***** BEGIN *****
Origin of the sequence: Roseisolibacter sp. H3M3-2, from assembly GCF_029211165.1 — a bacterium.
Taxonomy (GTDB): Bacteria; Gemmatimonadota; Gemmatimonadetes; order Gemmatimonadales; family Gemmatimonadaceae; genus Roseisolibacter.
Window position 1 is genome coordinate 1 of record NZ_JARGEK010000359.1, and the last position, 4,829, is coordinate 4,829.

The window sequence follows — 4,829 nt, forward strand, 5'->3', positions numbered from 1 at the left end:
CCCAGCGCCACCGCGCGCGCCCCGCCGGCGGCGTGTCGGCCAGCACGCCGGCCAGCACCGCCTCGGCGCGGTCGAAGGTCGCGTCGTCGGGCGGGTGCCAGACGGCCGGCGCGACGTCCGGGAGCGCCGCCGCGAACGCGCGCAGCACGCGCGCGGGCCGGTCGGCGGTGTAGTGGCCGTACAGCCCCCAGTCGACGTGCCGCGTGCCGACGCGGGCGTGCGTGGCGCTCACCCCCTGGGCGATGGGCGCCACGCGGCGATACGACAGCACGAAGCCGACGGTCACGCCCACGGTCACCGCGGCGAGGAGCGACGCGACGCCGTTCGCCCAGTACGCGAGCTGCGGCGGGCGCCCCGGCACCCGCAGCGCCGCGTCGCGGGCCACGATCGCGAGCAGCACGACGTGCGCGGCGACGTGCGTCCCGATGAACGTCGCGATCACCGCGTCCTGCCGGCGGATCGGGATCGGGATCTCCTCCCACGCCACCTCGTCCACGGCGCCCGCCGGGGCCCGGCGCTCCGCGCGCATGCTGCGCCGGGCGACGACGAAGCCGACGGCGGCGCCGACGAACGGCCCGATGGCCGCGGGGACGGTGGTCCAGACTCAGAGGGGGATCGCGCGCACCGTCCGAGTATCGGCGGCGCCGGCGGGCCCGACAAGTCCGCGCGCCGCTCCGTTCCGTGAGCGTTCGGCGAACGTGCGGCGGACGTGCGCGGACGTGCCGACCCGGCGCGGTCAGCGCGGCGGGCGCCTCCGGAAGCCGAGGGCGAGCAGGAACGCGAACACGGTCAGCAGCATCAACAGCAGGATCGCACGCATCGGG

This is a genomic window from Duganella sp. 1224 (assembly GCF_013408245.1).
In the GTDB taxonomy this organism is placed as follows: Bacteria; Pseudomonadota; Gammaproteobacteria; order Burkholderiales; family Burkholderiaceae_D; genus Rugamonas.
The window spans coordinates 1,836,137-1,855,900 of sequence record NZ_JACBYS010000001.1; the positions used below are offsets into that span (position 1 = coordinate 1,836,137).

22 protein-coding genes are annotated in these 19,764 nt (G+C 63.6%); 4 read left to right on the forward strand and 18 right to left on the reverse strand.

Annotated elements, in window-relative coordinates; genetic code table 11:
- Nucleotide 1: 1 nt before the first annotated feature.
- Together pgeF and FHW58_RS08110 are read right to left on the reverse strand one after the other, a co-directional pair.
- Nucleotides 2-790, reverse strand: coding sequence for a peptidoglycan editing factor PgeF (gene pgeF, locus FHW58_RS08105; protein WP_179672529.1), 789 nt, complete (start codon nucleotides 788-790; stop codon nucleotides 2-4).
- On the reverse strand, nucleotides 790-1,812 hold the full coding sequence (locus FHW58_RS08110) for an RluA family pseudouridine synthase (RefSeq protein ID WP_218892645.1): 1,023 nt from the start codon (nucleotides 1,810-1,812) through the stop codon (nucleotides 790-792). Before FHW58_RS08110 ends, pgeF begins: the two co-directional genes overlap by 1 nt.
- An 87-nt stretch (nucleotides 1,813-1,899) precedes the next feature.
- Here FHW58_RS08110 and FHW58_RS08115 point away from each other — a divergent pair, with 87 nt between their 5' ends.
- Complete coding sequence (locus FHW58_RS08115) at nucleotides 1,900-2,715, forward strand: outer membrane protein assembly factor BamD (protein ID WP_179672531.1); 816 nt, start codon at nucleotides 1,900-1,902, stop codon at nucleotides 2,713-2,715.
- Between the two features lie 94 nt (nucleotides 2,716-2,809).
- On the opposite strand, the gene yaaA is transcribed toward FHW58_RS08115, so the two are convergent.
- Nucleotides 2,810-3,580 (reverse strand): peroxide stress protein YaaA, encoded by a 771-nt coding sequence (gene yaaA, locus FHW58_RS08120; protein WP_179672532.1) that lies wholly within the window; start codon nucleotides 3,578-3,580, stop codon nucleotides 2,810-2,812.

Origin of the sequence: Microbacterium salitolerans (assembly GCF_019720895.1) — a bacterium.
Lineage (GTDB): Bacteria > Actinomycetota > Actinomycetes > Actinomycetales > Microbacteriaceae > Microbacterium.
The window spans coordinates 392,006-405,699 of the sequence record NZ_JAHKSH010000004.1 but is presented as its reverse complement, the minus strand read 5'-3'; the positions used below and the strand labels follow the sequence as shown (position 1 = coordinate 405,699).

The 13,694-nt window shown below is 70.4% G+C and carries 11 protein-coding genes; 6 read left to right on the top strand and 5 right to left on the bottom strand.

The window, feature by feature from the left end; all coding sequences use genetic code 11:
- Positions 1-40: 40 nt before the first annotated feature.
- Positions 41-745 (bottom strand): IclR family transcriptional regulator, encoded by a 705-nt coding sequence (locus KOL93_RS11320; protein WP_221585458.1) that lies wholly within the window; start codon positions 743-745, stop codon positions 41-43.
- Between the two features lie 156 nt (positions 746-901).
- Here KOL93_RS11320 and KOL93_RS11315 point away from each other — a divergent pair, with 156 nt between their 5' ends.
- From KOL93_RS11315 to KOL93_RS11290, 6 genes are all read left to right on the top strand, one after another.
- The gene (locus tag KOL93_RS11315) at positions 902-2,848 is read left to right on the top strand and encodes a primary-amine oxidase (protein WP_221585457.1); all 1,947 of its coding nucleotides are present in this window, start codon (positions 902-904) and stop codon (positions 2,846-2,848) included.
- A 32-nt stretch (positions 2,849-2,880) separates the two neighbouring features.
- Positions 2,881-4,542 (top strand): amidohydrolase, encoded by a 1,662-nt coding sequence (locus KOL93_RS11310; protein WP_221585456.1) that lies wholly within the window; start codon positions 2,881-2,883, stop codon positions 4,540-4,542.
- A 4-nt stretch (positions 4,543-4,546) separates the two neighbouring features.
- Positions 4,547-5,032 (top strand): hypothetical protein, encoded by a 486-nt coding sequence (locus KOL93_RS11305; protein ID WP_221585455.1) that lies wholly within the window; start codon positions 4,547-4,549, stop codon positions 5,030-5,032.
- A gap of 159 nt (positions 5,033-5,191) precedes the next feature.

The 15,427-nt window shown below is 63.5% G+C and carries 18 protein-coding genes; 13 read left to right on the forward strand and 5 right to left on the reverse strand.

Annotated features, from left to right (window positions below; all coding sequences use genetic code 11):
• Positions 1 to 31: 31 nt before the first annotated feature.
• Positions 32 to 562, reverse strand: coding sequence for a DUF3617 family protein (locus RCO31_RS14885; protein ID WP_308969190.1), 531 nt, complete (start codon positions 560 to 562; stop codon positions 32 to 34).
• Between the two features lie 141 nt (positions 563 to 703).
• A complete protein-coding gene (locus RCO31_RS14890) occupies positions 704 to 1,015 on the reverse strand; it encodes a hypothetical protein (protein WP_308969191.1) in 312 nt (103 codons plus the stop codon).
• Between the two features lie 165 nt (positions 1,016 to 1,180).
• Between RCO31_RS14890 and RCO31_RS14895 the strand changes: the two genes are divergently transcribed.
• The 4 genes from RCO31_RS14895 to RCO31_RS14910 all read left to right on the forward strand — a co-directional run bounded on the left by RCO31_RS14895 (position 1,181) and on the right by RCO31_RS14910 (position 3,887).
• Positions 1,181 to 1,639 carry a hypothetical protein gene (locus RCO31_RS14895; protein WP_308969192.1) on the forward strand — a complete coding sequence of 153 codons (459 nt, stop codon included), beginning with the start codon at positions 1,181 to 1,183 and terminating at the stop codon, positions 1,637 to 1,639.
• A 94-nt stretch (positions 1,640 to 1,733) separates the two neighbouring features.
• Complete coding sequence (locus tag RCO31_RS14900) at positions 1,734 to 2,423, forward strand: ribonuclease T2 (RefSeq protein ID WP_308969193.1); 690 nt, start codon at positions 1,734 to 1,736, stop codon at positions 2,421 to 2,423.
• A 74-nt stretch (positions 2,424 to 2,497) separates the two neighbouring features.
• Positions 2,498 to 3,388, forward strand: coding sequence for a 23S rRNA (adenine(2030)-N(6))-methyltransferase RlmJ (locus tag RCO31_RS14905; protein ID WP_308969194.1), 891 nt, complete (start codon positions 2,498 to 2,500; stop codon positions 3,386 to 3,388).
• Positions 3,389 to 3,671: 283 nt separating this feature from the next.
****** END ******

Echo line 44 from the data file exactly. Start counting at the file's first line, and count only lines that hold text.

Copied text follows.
• Between RCO31_RS14890 and RCO31_RS14895 the strand changes: the two genes are divergently transcribed.